Compared to Google Maps,  Apple Maps has been an underdog ever since it was introduced in 2012. That's because in its early years it was bad. There are plenty of stories of people getting very strange results when using Apple Maps, even in populated areas.

Over time, Apple has done a lot to improve Maps, so much so that I even prefer it most of the time. I find it especially good at public transit directions when I'm visiting large cities. That's not something I would have dared to say a few years ago. 

There is, however, one particularly strange way that Apple Maps is still broken. To explain what I mean, it's helpful if I share an example. 

 inline image

Do you see those stop signs? They aren't actually stop signs. Well, they are stop signs, but they're for bike riders on the sidewalk, not vehicles on the road.

For context, here's what one of those stop signs looks like in real life.

 inline image

Why does Apple Maps treat this as a traffic stop sign when giving directions? It seems confusing, at best, and potentially dangerous if you weren't familiar with the area. If you were driving around, following directions, and you see on the map that there's a stop sign, you're going to be looking for the stop sign, which means you're probably going to start slowing down. On a road where traffic is traveling 45 miles per hour, and everyone else knows there isn't a stop sign, that can be dangerous. 

I've probably observed similar misplaced traffic indicators a half dozen or so times in various different locations. Not nearly enough to be considered a widespread problem, but if you're helping people navigate safely, the little things really do matter.

I asked Apple about this but didn't immediately receive a response.

Here's what's interesting to me, and it illustrates what I think is one of the most difficult challenges of technology. Even as computers get really smart, they are nowhere near the ability of human decision-making--especially when it comes to navigation.

For years, Apple licensed mapping data from third parties like TomTom. As Apple has improved maps, it has also moved most of its map technology in-house, at least in the U.S. As a result, it has been able to roll out its Look Around feature, which is similar to Google's Street View--the feature that lets you view and navigate through 360-degree imagery on a street-by-street level. 

Apple's feature is only available in certain cities, but the same base map technology is used in its navigation features. That means that it's likely that, in some cases, it relies on imaging to determine where things like stoplights, yield signs, and stop signs are located. Except computers aren't as good at determining context.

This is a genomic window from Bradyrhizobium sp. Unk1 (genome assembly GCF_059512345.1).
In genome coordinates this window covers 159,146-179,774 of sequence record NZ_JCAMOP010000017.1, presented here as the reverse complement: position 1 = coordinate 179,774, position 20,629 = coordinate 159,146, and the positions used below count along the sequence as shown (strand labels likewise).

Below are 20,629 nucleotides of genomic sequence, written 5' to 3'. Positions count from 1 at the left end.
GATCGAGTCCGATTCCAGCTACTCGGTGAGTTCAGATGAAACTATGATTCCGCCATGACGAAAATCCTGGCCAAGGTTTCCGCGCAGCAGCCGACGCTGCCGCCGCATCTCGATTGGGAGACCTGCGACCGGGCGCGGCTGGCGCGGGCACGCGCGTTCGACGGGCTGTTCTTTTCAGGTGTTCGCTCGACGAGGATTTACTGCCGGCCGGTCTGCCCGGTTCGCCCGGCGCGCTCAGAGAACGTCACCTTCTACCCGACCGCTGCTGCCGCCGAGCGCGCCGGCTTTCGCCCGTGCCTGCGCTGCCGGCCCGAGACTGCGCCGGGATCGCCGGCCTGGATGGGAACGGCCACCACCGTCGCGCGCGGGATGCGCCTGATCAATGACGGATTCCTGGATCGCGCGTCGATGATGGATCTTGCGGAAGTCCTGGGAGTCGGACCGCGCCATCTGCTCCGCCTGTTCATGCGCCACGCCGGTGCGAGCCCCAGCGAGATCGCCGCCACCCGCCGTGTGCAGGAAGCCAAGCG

When a computer sees a stop sign facing against the direction of traffic, it makes sense that it would assume it's for drivers. The computer isn't able to understand that sometimes it might have a different purpose. 

A human driver wouldn't be confused. The stop signs in this case are smaller and positioned far enough from the road that even an unfamiliar driver wouldn't think that they should stop. Besides, humans are pretty good at using common sense to observe the conditions and recognize that they wouldn't need to stop. Computers aren't. 

Look no further than the recent investigation into Tesla's autopilot, which has trouble with knowing what to do with parked cars along the side of the road. More than a dozen accidents involving a Tesla colliding with an emergency vehicle with flashing lights show that computers aren't very good at contextual decision making. 

I will freely admit that this is a very nuanced area where Apple Maps is broken. And my point isn't that you shouldn't use it. I still use Apple Maps almost every day, it's the only reason I even know this problem exists.

I don't even mean for this article to be overly critical. I'm sure that building accurate maps and navigation is extraordinarily complicated. That, of course, is the point. As much as we'd like it to, technology doesn't solve every problem. Sometimes, in fact, it creates problems that even a brand new teenage driver would be able to avoid. 

That matters because if you're building a product that is meant to help people get around, you're asking them to trust that you won't tell them to stop in the middle of a busy street where you might cause an accident. That's a pretty important thing to get right.